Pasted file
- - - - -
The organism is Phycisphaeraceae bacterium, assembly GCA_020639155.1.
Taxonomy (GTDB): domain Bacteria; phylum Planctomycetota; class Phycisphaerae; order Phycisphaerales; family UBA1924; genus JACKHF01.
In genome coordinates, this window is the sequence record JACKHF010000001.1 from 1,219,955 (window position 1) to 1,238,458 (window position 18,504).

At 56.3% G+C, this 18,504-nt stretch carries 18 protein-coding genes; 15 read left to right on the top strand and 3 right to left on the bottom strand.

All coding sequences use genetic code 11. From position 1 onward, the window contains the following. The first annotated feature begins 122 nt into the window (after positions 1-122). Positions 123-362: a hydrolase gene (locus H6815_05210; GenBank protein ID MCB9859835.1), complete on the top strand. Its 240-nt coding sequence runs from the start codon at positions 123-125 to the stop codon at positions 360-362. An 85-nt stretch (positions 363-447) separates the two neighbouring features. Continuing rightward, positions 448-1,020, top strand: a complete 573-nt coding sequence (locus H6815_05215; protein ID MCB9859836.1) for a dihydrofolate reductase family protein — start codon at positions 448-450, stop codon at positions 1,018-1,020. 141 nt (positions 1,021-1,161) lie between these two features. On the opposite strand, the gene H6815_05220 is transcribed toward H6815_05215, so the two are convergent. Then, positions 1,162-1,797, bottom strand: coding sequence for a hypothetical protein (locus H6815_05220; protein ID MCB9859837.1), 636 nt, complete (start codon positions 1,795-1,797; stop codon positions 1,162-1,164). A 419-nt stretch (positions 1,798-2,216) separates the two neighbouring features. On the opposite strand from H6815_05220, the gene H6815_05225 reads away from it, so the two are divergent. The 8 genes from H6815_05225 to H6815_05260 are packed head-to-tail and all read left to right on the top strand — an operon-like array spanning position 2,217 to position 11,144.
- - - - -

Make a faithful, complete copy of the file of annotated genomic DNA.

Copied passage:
The organism is Phycisphaeraceae bacterium, assembly GCA_020639155.1.
Taxonomy (GTDB): domain Bacteria; phylum Planctomycetota; class Phycisphaerae; order Phycisphaerales; family UBA1924; genus JACKHF01.
In genome coordinates, this window is the sequence record JACKHF010000001.1 from 1,219,955 (window position 1) to 1,238,458 (window position 18,504).

At 56.3% G+C, this 18,504-nt stretch carries 18 protein-coding genes; 15 read left to right on the top strand and 3 right to left on the bottom strand.

All coding sequences use genetic code 11. From position 1 onward, the window contains the following. The first annotated feature begins 122 nt into the window (after positions 1-122). Positions 123-362: a hydrolase gene (locus H6815_05210; GenBank protein ID MCB9859835.1), complete on the top strand. Its 240-nt coding sequence runs from the start codon at positions 123-125 to the stop codon at positions 360-362. An 85-nt stretch (positions 363-447) separates the two neighbouring features. Continuing rightward, positions 448-1,020, top strand: a complete 573-nt coding sequence (locus H6815_05215; protein ID MCB9859836.1) for a dihydrofolate reductase family protein — start codon at positions 448-450, stop codon at positions 1,018-1,020. 141 nt (positions 1,021-1,161) lie between these two features. On the opposite strand, the gene H6815_05220 is transcribed toward H6815_05215, so the two are convergent. Then, positions 1,162-1,797, bottom strand: coding sequence for a hypothetical protein (locus H6815_05220; protein ID MCB9859837.1), 636 nt, complete (start codon positions 1,795-1,797; stop codon positions 1,162-1,164). A 419-nt stretch (positions 1,798-2,216) separates the two neighbouring features. On the opposite strand from H6815_05220, the gene H6815_05225 reads away from it, so the two are divergent. The 8 genes from H6815_05225 to H6815_05260 are packed head-to-tail and all read left to right on the top strand — an operon-like array spanning position 2,217 to position 11,144.